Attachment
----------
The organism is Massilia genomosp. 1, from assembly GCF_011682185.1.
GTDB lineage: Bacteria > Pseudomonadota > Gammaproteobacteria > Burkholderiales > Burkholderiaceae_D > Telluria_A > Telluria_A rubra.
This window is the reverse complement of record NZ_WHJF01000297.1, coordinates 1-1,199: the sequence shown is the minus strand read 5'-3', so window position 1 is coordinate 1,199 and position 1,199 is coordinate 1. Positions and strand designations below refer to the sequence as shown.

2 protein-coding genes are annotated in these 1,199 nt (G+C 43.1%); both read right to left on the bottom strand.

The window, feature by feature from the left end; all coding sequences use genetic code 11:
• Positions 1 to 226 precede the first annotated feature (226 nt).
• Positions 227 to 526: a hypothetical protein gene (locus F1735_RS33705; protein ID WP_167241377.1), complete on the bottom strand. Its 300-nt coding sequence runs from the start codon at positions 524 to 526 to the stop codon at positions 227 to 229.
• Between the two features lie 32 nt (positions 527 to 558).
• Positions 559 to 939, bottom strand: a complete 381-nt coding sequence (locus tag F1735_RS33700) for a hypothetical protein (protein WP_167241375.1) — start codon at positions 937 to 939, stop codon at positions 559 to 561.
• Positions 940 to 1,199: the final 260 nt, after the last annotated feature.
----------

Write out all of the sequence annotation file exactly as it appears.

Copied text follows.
The organism is Massilia genomosp. 1, from assembly GCF_011682185.1.
GTDB lineage: Bacteria > Pseudomonadota > Gammaproteobacteria > Burkholderiales > Burkholderiaceae_D > Telluria_A > Telluria_A rubra.
This window is the reverse complement of record NZ_WHJF01000297.1, coordinates 1-1,199: the sequence shown is the minus strand read 5'-3', so window position 1 is coordinate 1,199 and position 1,199 is coordinate 1. Positions and strand designations below refer to the sequence as shown.

2 protein-coding genes are annotated in these 1,199 nt (G+C 43.1%); both read right to left on the bottom strand.

The window, feature by feature from the left end; all coding sequences use genetic code 11:
• Positions 1 to 226 precede the first annotated feature (226 nt).
• Positions 227 to 526: a hypothetical protein gene (locus F1735_RS33705; protein ID WP_167241377.1), complete on the bottom strand. Its 300-nt coding sequence runs from the start codon at positions 524 to 526 to the stop codon at positions 227 to 229.
• Between the two features lie 32 nt (positions 527 to 558).
• Positions 559 to 939, bottom strand: a complete 381-nt coding sequence (locus tag F1735_RS33700) for a hypothetical protein (protein WP_167241375.1) — start codon at positions 937 to 939, stop codon at positions 559 to 561.
• Positions 940 to 1,199: the final 260 nt, after the last annotated feature.